From #462

March 2 2022 10:41PM

Besides that... there's no logical argument against immediately replacing gasoline and diesel with natural gas and propane, which would then be heavily (and much more easily) supplemented with biogas and syngas. The biggest hurdle to making that switch is the heat displacement within engine cylinders. Hydrogen has this same concern, as does HHO. Propane is a much purer form of natural gas. Natural gas has propane in it, but propane does not have natural gas in it. Propane is twice as energy dense as natural gas, and therefore is a better choice between the two. However... propane causes a serious dilemma to an internal combustion engine. Same as hydrogen and HHO, propane burns very hot. At high RPMs, when not properly tuned, all three will literally melt the pistons, and seize the block. Natural gas is easier to use in that setting, but much more difficult to control. Natural gas is a mixture of methane, propane, ethane, and trace other volatiles produced from crude oil, which essentially halves the BTU capabilities to that of propane. However, propane is liquefied. Natural gas CAN BE liquified, but doesn't hold the same stability as propane, which is why it's used overwhelmingly in its gaseous state, through pipelines, etc. All gaseous, and liquefied gases have significant problems in an internal combustion engine... but it can be worked around. I'd guess that the biggest concern is refueling, and that goes for all gaseous and liquefied gases. It's a very dangerous process that takes purging tanks, release valves, pressure monitoring, and a strict standard for subduing any form of spark. Again, for people like us that's not really a concern, but some do wap didduh, bix noodin' muhfuggin blunt smoking lowrider cruiser, there's real potential for blowing up a city block. Anyways, yes, using propane, natural gas, biogas, or pure hydrogen would be much easier and more efficient than refining junk oil with it, but there's concerns. Biogas would be the most effective because it's essentially carbon neutral. There's methane, yes, but also carbon monoxide and dioxide, which calms down the BTUs. It makes it viable to a currently formatted and engineered internal combustion engine, with very minor upgrading; a few one way valves, and a more secure fuel line and it's ready. Plus it's consumed where it's made. No complex infrastructure required. Here's a guy that's using biogas and diesel as a hybrid system.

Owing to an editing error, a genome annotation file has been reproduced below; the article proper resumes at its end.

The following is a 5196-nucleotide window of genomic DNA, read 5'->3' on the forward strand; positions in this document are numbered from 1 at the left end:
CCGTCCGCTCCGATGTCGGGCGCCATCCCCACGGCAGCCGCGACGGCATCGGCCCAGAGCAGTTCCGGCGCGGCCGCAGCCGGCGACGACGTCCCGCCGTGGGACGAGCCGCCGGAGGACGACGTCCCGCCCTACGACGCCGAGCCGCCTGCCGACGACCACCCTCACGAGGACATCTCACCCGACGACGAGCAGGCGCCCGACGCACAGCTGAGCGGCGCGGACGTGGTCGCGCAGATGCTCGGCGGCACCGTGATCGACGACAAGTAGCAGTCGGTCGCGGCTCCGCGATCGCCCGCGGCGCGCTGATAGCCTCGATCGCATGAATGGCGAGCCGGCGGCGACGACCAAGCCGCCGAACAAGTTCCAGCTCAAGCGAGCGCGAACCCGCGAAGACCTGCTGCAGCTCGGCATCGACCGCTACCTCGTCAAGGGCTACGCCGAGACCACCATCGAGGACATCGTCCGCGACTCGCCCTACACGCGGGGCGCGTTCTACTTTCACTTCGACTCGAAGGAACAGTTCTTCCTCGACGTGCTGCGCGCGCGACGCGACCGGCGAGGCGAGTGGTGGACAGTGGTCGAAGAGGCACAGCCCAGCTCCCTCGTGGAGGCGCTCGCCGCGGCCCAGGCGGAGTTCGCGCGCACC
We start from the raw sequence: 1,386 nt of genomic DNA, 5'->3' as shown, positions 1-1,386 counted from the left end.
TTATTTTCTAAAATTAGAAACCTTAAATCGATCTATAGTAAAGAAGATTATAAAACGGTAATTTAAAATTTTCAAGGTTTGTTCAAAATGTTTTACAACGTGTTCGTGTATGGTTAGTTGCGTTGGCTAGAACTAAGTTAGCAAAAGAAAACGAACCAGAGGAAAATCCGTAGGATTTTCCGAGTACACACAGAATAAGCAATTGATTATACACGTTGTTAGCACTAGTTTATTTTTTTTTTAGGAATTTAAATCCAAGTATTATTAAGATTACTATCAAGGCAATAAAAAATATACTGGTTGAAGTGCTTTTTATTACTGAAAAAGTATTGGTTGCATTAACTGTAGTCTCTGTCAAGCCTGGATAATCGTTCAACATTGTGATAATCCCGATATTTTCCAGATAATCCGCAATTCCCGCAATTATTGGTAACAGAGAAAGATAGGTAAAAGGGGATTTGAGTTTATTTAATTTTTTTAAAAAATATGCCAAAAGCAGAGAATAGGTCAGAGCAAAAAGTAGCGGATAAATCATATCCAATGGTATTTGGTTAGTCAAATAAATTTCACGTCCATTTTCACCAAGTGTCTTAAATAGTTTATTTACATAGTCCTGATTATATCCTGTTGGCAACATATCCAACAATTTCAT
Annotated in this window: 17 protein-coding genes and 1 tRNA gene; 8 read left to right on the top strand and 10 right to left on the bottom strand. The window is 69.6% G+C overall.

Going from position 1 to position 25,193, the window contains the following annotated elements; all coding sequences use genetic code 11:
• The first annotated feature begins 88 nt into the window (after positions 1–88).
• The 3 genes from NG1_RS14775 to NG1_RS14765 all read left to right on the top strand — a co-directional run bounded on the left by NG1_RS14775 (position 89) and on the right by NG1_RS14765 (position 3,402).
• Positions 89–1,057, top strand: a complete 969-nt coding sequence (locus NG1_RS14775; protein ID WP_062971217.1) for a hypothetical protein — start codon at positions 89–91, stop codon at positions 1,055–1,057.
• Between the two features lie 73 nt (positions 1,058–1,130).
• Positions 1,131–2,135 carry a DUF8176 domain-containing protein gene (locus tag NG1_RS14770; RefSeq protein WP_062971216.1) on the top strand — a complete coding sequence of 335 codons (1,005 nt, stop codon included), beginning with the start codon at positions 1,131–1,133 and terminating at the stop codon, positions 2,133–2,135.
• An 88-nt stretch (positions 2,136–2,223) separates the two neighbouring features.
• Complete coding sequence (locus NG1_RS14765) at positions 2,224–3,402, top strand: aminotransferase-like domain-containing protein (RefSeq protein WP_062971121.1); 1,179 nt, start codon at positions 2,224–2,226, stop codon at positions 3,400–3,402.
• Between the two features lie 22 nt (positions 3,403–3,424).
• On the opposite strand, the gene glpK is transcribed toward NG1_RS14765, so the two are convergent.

Switching to a more palatable topic, yeah, I've always been kind of disturbed by the issue of mixing (metal) chips. I would think the optimal option is to have two different shops; one for ferrous and one for non ferrous materials. Then clean up would be easier to keep materials separate. The other, more energy intensive method is to run all waste materials through a hammer mill, then separate them on a conveyor belt using a magnet. You'd have to essentially powderize everything because chips corkscrew and get tangled up so there'd be a lot of cross contamination. But yeah, I hear you. It's a concern that should be designed into the shop before commissioning for work. Usually it's just ignored though, and everything is just thrown in the garbage. Good for you for making it a concern at all. I too have tried to make that a priority. When I brought my personal materials in to work on in the shop, I'd clean the lathe coolant drip pan before and after my project. In a heavy production oriented shop that's not really feasible, but on a hobbyist level it's definitely doable. Cross contamination of wood is also a concern if you're using pyrolysis to siphon syngas. You don't want aluminum in the reaction chamber. Cleanliness, however mundane and annoying can really help.

From #466

March 6 2022 6:47PM